Expedia (EXPE) stock popped late Wednesday after regulators let the owner of travel-booking websites to close its $1.3 billion acquisition of Orbitz Worldwide (OWW), and a second surge on Thursday sent shares up 53% year-to-date to fresh all-time highs around $130.
And even now, EXPE stock still looks like a buy.
Consolidation in the online booking business has left EXPE and Priceline.com (PCLN) as the two biggest players in the industry by a wide margin. EXPE owns its eponymous site, as well as Travelocity, Hotels.com and Hotwire.com, among others. PCLN brands include Kayak, Booking.com and its namesake site.
Thanks in part to competition from Google (GOOGL), the Justice Department let Expedia’s latest takeover go ahead with no conditions. EXPE gets to keep all of its own assets, as well as those owned by Orbitz.
It’s a happy outcome for shareholders in both companies — regulatory concerns caused EXPE to push back the drop-dead date on the deal from August to November — and by the looks of the market’s reaction, it wasn’t a foregone conclusion.
Just look at what happened to EXPE stock. Expedia stock jumped more than 3% at the beginning of the trading session in an otherwise down open.
Indeed, shares even set a new intraday all-time high within minutes of the opening bell.
Expedia shares have had a remarkable year by any measure, but the performance against the broader market — EXPE stock is up 50% vs. a 3% decline for the S&P 500 — is doubly impressive.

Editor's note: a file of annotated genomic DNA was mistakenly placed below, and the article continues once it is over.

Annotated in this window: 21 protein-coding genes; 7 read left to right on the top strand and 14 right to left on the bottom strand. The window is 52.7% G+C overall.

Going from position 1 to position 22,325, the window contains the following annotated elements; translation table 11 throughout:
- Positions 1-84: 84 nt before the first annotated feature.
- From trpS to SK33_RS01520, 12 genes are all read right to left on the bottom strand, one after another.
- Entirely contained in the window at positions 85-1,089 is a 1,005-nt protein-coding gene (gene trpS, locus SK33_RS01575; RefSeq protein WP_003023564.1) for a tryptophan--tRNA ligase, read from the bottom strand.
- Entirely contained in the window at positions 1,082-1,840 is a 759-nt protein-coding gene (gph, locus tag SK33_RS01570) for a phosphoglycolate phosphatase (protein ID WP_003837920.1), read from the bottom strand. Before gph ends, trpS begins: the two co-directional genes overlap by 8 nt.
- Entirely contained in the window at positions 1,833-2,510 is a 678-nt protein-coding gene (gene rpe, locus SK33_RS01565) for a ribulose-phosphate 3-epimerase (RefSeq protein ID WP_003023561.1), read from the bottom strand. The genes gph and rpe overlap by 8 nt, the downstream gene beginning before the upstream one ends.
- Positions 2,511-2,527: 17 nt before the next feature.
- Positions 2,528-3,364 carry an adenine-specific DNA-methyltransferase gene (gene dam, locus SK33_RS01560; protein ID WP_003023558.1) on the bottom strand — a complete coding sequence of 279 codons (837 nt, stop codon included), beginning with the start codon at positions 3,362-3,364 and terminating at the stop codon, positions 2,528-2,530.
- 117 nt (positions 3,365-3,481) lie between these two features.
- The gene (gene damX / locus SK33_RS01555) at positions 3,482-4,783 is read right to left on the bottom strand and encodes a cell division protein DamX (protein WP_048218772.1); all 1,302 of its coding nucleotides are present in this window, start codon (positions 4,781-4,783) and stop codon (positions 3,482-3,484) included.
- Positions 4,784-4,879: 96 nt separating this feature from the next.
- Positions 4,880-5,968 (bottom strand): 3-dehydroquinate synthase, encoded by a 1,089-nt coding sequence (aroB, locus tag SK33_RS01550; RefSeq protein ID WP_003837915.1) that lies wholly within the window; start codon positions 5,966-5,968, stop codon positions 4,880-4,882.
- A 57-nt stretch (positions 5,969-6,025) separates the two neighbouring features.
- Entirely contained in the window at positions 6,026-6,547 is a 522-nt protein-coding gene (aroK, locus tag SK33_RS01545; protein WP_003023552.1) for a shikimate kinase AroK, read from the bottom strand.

EXPE Stock Set for More Market-Beating Performance
The market loves Expedia’s scale and fundamentals. As an acquisition machine, EXPE has a distinct competitive advantage over rivals like PCLN. Investments in its technology are also bearing fruit.
At the same time, the company’s top and bottom lines are growing smartly amid a period of industry expansion. In the most recent quarter, EXPE beat Wall Street’s sales and profit estimates, and — more importantly — hiked its outlook.
If earnings growth is the mother’s milk of stock prices, then Expedia stock should more than get its fill.
The Street expects earnings per share to rise by about a third next year on a drumbeat of low-double-digit revenue increases. Longer-term, analysts have a long-term growth forecast of nearly 19%.
In other words, EXPE is projected to increase earnings at a much faster rate than the broader market. It also has better growth prospects than PCLN.
That sort of outsized earnings growth easily justifies EXPE’s current valuation. Investors are paying 24 times forward earnings. That’s a good deal considering Expedia’s growth prospects.
With valuation in its favor, EXPE stock should be good for more market-beating performance over the intermediate to longer term.
As for the rest of 2015, it’s a good bet that it hasn’t topped out yet, either. At more than 11%, a sizable chunk of the float is sold short. If Expedia beats forecasts in the fall quarter — as it usually does — shares will likely benefit from a short squeeze.
Furthermore, we’re rapidly approaching the final quarter of the year. It’s only natural that investors chase performance, especially in a down year for stocks.
It wouldn’t be surprising if EXPE stock became more popular with money managers looking to play catch up in 2015.
Although the easy money has been made in EXPE this year, it still looks good for gains.
As of this writing, Dan Burrows did not hold a position in any of the aforementioned securities.
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